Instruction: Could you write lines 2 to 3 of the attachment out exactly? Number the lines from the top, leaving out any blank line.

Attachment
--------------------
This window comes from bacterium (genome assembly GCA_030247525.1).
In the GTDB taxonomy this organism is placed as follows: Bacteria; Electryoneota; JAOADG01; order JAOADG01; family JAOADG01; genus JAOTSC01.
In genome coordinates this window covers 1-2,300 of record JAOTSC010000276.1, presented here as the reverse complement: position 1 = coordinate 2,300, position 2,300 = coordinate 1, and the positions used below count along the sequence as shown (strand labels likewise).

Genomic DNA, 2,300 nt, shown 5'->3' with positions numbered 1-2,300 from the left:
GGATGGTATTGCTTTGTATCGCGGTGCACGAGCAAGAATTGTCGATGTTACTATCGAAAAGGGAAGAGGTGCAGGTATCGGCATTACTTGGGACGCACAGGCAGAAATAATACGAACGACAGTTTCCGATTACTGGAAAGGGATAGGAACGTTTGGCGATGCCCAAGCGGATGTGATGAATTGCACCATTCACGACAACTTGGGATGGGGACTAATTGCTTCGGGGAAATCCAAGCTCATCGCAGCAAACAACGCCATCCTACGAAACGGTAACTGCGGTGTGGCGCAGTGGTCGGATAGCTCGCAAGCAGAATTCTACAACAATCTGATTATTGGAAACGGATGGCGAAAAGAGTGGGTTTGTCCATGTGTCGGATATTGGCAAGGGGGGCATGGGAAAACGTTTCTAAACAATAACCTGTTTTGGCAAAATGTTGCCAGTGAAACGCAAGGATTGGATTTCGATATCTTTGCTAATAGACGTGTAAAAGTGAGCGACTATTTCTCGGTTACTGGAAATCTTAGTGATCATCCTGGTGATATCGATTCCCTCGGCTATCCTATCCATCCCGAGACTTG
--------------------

In the GTDB taxonomy this organism is placed as follows: Bacteria; Electryoneota; JAOADG01; order JAOADG01; family JAOADG01; genus JAOTSC01.
In genome coordinates this window covers 1-2,300 of record JAOTSC010000276.1, presented here as the reverse complement: position 1 = coordinate 2,300, position 2,300 = coordinate 1, and the positions used below count along the sequence as shown (strand labels likewise).